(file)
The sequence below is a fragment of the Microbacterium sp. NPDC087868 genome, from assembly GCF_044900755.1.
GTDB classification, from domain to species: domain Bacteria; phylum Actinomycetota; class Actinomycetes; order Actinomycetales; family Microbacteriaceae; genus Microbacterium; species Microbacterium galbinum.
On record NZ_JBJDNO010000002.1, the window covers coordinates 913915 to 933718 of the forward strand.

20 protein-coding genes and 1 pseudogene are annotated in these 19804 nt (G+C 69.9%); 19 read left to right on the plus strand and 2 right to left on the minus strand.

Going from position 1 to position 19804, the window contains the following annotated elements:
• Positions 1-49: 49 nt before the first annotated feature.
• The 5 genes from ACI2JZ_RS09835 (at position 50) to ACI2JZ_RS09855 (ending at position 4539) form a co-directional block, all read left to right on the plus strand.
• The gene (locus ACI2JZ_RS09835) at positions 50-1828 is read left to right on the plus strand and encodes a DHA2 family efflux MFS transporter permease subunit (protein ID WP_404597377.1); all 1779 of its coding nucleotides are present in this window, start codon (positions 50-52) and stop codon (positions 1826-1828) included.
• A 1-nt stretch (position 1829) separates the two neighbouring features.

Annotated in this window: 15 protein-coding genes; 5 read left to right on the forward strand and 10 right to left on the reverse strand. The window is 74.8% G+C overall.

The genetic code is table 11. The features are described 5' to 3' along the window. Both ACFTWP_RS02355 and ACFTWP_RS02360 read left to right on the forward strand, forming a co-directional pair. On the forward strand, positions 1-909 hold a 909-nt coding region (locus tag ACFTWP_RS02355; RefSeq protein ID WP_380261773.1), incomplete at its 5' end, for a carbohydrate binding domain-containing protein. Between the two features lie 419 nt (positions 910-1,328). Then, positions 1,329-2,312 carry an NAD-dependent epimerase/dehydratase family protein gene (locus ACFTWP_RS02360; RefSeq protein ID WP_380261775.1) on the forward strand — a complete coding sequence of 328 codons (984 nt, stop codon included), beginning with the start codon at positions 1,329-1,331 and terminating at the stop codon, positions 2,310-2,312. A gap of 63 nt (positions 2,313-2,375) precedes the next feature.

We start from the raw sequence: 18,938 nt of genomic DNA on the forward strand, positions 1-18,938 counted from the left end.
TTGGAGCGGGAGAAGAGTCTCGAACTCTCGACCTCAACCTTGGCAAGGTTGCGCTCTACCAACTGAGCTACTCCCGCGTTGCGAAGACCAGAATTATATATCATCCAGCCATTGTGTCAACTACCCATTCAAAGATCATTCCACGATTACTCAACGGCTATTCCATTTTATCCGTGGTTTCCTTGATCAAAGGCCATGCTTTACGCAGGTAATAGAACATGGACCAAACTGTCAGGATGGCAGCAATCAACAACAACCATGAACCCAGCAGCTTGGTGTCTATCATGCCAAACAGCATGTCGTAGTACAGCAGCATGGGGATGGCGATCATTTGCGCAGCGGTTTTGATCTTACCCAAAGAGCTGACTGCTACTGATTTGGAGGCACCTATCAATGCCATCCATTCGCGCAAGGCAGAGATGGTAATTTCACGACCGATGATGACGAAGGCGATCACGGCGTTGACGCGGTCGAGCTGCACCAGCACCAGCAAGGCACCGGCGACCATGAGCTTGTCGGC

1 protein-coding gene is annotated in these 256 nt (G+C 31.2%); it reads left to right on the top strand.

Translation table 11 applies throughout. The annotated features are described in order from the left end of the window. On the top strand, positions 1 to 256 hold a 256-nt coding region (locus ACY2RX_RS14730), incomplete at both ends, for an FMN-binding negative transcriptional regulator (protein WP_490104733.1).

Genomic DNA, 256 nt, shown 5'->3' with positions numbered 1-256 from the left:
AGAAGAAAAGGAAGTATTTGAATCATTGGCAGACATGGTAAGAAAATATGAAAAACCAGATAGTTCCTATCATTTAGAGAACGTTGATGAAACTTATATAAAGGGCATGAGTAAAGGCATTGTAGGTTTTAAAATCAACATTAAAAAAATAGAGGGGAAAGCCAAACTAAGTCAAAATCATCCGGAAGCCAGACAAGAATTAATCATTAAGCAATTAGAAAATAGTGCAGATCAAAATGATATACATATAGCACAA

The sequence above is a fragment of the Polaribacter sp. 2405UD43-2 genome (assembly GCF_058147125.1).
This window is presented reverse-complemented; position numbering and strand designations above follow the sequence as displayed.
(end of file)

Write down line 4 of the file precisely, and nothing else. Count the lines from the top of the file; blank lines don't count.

20 protein-coding genes and 1 pseudogene are annotated in these 19804 nt (G+C 69.9%); 19 read left to right on the plus strand and 2 right to left on the minus strand.